Yesterday morning we left Bimini and started sailing in conditions that really could only be called “idyllic.” Winds were light, but more than enough to keep the boat moving at 5 knots. Sunny. Calm seas. Perfect temperatures. Pretty much reminding us exactly why we love to travel this way.
Just north of the island, the wind faded a bit, and we started to slow down. At the same time on the sonar I noticed some large lumps and holes 600 feet under the boat, with a cloud of fish suspended above them. I promised Karen I would stop JUST long enough to catch ONE fish for dinner. I have to be a bit selective at the beginning of a voyage. Since our freezers are full with purchased provisions, there isn’t a lot of room left for fish, but this looked like prime territory for deep water snapper, absolutely delicious fish.
I positioned the boat, and set up a drift across the area that looked interesting, and rigged up with a 300 gram vertical jig, and sent the lure off into the depths.
Reaching the bottom in these depths can take a while, but eventually the lure stopped falling, and I tensioned up on the line. Hmmm…. That’s odd… Oh! I’m bit! Fish on! I was expecting a queen snapper, but this was a blackfin tuna. It was surely the shortest fishing stop I have ever had! We cleaned him, and squeezed most of him into the freezer, saving out a some to make tuna poke for dinner. Fresh! Tasty!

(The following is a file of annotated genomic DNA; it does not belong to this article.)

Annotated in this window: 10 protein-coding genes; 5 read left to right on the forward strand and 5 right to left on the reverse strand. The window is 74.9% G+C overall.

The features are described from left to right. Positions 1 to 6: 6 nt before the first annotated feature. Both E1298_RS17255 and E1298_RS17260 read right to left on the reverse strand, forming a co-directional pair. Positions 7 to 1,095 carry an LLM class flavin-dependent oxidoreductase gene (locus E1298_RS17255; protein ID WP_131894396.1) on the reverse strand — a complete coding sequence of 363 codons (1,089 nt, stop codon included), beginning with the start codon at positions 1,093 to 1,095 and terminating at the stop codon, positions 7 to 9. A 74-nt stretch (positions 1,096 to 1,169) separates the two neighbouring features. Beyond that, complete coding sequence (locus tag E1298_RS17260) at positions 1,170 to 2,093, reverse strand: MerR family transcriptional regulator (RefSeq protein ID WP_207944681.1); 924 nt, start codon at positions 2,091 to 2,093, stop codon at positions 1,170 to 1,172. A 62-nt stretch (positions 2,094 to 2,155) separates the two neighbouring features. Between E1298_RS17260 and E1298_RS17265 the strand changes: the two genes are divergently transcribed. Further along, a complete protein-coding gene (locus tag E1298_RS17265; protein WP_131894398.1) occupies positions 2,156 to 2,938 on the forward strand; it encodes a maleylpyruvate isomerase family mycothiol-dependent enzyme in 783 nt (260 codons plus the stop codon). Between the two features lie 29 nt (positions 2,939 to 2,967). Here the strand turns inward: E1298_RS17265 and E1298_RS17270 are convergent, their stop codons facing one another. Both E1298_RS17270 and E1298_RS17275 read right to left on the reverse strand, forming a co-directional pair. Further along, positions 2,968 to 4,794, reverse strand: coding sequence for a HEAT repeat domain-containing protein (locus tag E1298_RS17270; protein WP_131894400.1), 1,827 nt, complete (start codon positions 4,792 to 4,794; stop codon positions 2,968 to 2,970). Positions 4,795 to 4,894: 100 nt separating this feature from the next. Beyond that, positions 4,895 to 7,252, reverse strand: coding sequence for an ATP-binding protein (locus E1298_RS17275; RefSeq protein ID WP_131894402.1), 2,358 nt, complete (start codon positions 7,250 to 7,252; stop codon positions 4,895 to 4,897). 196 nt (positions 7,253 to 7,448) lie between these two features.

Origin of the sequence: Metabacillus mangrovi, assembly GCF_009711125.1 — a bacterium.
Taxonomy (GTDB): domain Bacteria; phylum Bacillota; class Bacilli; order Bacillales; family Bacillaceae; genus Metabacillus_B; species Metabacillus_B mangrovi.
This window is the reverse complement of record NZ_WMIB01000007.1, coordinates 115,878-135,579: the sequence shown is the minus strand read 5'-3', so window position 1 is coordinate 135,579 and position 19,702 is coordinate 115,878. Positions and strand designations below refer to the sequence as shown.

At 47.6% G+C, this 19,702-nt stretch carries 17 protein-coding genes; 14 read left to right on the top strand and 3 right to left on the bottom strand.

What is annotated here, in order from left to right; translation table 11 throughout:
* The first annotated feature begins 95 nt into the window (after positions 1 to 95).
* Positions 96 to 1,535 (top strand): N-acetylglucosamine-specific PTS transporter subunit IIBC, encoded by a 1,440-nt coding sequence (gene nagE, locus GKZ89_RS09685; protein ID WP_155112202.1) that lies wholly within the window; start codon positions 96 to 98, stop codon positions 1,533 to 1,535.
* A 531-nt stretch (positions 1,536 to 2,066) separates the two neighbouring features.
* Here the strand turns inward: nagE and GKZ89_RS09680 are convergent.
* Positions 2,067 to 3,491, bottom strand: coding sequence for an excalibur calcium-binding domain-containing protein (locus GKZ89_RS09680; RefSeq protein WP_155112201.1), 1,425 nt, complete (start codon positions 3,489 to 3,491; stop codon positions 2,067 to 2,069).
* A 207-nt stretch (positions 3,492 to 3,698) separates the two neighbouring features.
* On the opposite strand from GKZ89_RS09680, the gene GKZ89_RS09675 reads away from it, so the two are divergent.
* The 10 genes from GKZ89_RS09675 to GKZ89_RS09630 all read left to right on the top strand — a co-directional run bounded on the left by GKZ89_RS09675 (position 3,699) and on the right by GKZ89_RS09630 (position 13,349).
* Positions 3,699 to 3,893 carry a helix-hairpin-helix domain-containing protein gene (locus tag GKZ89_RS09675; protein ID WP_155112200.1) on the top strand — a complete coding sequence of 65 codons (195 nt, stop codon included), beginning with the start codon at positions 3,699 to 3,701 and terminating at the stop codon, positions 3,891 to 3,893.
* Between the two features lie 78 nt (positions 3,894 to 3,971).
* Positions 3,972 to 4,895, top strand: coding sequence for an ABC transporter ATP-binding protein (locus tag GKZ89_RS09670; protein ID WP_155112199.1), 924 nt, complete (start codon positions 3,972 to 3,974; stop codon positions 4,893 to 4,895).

The rest of our 36 hour trip was about evenly divided between motoring in nearly none existent winds , and a “boisterous” sail into North Eleuthera where we anchored in a sheltered harbor to wait out tonight’s frontal passage.
There is ONE exception to the full freezer rule: Karen has stated she will ALWAYS find a way to put away wahoo fillets. So whenever conditions allow we are dragging lines for these large torpedoes of the sea with large lures (10+ inches long). Just as we were getting ready to pull our lines in for the evening, we hooked ANOTHER Blackfin tuna. A really ambitious little blackfin, attacking a lure that was probably 1/3 of his body length! Not wahoo, but fresh tuna is a very close second, so we squeezed him into the freezer too.